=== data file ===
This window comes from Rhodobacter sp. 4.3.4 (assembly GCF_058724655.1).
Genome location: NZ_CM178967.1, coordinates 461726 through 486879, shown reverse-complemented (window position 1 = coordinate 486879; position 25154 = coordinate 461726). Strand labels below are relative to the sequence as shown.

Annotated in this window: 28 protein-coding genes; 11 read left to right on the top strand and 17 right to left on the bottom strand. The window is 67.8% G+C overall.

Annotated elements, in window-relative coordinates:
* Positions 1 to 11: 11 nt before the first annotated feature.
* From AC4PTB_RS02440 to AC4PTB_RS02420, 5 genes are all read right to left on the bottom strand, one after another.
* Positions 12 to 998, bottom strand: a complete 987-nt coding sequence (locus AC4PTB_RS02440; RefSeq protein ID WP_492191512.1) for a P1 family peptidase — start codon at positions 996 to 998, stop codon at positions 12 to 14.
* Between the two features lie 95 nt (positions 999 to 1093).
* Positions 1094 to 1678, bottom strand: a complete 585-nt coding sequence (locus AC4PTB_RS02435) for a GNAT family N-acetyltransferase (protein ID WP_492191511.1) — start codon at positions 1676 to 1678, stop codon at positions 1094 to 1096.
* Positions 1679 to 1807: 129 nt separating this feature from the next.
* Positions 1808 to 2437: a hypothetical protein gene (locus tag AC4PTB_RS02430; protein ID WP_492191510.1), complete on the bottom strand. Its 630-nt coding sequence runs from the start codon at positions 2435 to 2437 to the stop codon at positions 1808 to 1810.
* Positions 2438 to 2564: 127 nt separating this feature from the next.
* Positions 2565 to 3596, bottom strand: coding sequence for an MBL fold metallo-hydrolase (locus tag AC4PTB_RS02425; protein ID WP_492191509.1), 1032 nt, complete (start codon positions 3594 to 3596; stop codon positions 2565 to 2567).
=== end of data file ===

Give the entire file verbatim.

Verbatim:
This window comes from Rhodobacter sp. 4.3.4 (assembly GCF_058724655.1).
Genome location: NZ_CM178967.1, coordinates 461726 through 486879, shown reverse-complemented (window position 1 = coordinate 486879; position 25154 = coordinate 461726). Strand labels below are relative to the sequence as shown.

Annotated in this window: 28 protein-coding genes; 11 read left to right on the top strand and 17 right to left on the bottom strand. The window is 67.8% G+C overall.

Annotated elements, in window-relative coordinates:
* Positions 1 to 11: 11 nt before the first annotated feature.
* From AC4PTB_RS02440 to AC4PTB_RS02420, 5 genes are all read right to left on the bottom strand, one after another.
* Positions 12 to 998, bottom strand: a complete 987-nt coding sequence (locus AC4PTB_RS02440; RefSeq protein ID WP_492191512.1) for a P1 family peptidase — start codon at positions 996 to 998, stop codon at positions 12 to 14.
* Between the two features lie 95 nt (positions 999 to 1093).
* Positions 1094 to 1678, bottom strand: a complete 585-nt coding sequence (locus AC4PTB_RS02435) for a GNAT family N-acetyltransferase (protein ID WP_492191511.1) — start codon at positions 1676 to 1678, stop codon at positions 1094 to 1096.
* Positions 1679 to 1807: 129 nt separating this feature from the next.
* Positions 1808 to 2437: a hypothetical protein gene (locus tag AC4PTB_RS02430; protein ID WP_492191510.1), complete on the bottom strand. Its 630-nt coding sequence runs from the start codon at positions 2435 to 2437 to the stop codon at positions 1808 to 1810.
* Positions 2438 to 2564: 127 nt separating this feature from the next.
* Positions 2565 to 3596, bottom strand: coding sequence for an MBL fold metallo-hydrolase (locus tag AC4PTB_RS02425; protein ID WP_492191509.1), 1032 nt, complete (start codon positions 3594 to 3596; stop codon positions 2565 to 2567).